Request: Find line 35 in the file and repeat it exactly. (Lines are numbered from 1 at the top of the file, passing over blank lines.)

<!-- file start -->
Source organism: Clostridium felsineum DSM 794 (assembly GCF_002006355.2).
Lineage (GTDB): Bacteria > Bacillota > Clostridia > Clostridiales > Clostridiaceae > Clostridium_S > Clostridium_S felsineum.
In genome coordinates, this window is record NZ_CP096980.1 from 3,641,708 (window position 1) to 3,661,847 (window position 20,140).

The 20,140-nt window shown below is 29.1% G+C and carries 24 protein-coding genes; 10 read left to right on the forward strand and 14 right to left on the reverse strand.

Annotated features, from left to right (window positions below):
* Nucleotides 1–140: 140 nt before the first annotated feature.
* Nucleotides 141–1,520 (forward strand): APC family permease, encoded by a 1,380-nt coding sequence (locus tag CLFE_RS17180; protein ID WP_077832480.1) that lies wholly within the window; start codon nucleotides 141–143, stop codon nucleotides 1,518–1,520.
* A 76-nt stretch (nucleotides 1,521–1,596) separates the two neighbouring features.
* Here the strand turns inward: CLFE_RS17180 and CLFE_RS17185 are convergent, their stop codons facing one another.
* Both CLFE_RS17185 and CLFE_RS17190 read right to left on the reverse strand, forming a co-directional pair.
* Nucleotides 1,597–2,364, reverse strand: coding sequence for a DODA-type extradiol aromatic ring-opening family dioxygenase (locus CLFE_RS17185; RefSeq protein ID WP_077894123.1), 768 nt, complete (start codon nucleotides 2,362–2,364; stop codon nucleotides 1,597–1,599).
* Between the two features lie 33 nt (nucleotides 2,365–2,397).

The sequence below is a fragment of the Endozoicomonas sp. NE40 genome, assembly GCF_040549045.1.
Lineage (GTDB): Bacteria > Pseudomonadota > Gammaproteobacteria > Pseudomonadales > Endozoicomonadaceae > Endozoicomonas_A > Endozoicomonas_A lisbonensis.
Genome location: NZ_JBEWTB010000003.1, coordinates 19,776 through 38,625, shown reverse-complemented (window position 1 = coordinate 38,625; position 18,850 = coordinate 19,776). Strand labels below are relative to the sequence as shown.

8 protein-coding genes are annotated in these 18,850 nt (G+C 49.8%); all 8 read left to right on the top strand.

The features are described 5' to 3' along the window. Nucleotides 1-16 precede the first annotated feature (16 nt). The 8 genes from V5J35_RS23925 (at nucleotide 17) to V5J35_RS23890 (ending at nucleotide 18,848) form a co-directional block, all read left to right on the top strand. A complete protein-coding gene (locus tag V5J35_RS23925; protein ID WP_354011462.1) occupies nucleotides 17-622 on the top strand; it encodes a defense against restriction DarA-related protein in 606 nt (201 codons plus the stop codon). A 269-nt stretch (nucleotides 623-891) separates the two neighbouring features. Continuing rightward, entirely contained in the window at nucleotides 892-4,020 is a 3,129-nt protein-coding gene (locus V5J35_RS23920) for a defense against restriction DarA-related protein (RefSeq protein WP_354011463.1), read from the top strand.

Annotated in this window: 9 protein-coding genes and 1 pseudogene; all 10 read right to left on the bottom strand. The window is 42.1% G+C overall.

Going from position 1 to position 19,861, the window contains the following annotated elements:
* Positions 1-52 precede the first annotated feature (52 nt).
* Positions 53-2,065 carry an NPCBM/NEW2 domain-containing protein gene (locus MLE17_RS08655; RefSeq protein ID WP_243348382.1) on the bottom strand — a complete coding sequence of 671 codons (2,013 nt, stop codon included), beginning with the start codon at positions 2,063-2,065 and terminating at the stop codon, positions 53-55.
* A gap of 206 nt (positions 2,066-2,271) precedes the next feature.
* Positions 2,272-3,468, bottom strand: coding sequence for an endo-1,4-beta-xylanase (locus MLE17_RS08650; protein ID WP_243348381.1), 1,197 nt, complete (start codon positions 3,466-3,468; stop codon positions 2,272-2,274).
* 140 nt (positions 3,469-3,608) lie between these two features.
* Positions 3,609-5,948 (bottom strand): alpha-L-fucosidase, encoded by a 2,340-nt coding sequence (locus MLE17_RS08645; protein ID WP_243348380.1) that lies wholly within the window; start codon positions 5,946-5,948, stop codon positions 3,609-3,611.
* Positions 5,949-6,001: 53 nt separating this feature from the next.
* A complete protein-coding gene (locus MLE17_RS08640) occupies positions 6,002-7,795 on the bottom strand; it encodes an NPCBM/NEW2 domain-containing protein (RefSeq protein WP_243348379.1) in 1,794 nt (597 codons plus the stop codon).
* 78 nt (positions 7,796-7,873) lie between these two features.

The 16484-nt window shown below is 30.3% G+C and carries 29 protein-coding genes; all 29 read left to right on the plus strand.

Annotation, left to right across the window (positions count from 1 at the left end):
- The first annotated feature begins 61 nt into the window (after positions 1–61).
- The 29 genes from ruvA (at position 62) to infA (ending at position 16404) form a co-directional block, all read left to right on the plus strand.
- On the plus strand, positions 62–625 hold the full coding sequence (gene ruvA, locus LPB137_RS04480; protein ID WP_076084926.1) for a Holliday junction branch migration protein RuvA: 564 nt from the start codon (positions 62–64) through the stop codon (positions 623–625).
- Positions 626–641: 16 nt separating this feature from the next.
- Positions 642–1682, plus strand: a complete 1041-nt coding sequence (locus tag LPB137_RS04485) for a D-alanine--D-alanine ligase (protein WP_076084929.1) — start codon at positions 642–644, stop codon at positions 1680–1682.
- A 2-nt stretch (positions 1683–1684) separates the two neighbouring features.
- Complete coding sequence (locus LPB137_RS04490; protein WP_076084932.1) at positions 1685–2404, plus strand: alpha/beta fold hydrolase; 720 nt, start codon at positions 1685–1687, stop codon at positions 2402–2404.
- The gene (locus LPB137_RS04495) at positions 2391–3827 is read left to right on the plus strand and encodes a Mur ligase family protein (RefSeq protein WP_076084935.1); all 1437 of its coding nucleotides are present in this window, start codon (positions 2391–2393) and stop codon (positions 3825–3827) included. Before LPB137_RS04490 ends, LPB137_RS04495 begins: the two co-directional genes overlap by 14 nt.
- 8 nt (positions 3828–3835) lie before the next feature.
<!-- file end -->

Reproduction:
- Positions 642–1682, plus strand: a complete 1041-nt coding sequence (locus tag LPB137_RS04485) for a D-alanine--D-alanine ligase (protein WP_076084929.1) — start codon at positions 642–644, stop codon at positions 1680–1682.